A group of scientists from 13 Michigan universities is urging Governor Rick Snyder to veto a bill (SB 78) if it reaches his desk.
The bill prohibits the Michigan Department of Natural Resources from setting aside land specifically for maintaining biodiversity. The state Senate has passed the bill. It’s now being considered by the state House.
Bradley Cardinale is an associate professor in the School of Natural Resources and Environment at the University of Michigan. He wrote a letter to Governor Snyder and so far, more than 100 of his fellow academics from the state’s universities have signed it.
“There are a number of items in this particular bill that seem anti-science and run counter to the best available knowledge we currently have about how to manage natural resources sustainably.”
In the letter, Cardinale writes that the bill "ignores a large body of scientific evidence that has shown conservation of biological diversity is crucial for maintaining healthy, sustainable ecosystems. Ecosystems with a greater variety of species are generally more efficient and productive, are better able to resist invasions and outbreaks by economically damaging pests and disease, and are more stable in the face of environmental change."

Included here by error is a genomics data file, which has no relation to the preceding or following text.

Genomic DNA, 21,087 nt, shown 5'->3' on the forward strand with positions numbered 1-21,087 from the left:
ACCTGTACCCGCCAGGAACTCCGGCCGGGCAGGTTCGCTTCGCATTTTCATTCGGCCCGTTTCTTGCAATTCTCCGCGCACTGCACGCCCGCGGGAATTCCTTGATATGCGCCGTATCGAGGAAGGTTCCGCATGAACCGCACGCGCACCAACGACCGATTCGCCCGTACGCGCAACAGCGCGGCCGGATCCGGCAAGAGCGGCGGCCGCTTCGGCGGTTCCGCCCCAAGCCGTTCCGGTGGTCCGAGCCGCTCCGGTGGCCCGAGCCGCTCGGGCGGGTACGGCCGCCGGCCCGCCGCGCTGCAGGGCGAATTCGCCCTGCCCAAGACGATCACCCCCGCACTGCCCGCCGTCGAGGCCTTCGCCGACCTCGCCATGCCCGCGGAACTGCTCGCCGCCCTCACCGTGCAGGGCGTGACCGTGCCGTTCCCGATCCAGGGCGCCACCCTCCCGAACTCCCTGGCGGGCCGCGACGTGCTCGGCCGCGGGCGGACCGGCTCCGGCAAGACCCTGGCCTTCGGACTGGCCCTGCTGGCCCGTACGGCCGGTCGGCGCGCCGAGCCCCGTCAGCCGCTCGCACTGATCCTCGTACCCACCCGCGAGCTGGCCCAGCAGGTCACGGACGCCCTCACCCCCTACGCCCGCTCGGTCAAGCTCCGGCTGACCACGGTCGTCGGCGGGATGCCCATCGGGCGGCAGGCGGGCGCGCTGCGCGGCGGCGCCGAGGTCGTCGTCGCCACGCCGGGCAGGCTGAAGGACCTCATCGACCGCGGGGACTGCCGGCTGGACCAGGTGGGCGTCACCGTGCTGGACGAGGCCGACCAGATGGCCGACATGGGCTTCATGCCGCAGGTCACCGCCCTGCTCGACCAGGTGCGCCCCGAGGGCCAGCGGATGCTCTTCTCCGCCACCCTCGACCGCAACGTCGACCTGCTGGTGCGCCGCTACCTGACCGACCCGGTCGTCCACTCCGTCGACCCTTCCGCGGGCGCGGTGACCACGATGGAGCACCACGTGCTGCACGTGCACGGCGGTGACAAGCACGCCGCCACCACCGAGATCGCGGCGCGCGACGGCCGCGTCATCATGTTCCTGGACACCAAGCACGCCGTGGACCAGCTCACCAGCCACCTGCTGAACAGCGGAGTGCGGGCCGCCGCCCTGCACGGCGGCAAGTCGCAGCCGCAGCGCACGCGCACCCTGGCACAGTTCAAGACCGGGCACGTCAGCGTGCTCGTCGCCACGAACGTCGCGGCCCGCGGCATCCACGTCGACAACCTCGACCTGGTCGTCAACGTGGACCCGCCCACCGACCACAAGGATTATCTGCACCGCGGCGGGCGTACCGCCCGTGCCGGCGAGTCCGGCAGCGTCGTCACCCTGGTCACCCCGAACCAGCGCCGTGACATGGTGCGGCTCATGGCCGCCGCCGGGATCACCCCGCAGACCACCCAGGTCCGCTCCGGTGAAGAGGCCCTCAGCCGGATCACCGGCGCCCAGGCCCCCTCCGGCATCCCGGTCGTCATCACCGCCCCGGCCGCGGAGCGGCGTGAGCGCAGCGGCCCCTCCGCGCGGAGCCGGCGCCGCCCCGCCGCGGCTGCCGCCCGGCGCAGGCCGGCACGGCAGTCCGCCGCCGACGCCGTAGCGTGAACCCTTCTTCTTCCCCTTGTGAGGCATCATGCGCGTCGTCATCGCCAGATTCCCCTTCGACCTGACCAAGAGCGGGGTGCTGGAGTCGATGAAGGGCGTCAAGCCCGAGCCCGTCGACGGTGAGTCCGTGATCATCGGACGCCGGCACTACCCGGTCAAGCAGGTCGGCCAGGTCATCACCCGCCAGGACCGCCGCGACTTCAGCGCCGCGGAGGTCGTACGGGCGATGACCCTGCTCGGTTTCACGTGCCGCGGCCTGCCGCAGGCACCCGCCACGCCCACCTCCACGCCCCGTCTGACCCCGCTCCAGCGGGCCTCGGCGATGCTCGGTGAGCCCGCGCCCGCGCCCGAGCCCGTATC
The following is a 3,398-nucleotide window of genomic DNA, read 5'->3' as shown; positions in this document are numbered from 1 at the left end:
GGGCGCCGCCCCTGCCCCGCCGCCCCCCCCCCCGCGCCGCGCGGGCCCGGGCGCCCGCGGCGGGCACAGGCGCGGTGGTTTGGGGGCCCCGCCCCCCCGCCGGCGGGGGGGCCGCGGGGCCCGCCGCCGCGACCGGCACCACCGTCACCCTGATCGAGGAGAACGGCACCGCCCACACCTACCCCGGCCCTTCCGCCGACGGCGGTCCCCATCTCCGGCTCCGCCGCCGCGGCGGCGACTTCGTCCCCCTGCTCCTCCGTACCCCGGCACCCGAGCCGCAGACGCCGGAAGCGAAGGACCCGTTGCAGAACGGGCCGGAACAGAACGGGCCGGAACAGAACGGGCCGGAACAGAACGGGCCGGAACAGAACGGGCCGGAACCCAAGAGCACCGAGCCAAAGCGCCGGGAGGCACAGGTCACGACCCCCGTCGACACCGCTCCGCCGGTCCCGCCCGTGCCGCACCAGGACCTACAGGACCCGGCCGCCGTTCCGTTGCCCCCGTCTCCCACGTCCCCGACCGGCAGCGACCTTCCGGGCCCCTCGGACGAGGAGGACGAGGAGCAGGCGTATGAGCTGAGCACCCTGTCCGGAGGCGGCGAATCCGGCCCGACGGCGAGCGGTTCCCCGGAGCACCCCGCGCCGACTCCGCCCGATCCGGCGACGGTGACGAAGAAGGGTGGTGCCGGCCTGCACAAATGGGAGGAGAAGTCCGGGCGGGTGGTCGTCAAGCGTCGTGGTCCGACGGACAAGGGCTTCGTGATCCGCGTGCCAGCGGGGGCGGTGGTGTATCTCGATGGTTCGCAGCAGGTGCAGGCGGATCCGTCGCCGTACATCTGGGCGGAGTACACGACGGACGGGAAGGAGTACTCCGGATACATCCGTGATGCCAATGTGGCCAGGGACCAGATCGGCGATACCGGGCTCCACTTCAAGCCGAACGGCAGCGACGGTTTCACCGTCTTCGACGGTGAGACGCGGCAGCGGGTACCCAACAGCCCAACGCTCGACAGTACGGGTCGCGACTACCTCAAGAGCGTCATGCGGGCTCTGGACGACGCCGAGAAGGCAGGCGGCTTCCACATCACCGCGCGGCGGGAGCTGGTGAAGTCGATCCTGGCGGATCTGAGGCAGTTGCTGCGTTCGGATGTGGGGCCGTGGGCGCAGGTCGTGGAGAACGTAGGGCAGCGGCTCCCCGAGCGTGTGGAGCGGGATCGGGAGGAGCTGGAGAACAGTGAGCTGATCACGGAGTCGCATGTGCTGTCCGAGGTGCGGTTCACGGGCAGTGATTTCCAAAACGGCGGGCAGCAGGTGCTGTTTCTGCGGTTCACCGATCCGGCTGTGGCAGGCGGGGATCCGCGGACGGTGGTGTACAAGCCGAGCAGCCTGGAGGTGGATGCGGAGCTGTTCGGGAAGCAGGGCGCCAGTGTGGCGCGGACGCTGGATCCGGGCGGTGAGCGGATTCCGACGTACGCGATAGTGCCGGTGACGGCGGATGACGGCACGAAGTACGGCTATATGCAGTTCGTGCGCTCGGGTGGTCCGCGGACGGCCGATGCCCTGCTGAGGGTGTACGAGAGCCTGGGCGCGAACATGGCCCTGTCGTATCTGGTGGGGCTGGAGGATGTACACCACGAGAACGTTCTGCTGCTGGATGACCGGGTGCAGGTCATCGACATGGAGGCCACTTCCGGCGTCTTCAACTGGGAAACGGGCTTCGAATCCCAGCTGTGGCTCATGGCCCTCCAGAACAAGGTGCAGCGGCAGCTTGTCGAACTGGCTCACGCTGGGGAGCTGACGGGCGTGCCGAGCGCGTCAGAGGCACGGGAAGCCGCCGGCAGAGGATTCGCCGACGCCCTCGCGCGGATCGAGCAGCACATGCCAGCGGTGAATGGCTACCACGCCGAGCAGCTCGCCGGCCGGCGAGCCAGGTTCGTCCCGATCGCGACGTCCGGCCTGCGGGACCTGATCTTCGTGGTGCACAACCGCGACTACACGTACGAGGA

He says it can be unusual for academics to step into the political sphere, but he says he and his colleagues felt this issue was important enough to merit more attention.
“What I would tell the Governor is that if he signs this bill into law, he will be doing so against the best advice of his entire scientific community," he says.
It’s not clear whether Governor Snyder will sign the bill. Snyder says he's familiar with the bill, but ...
"I'm not sure that bill's even required, in terms of someone bringing it up as a topic, in terms of being something that's a serious matter," says Snyder.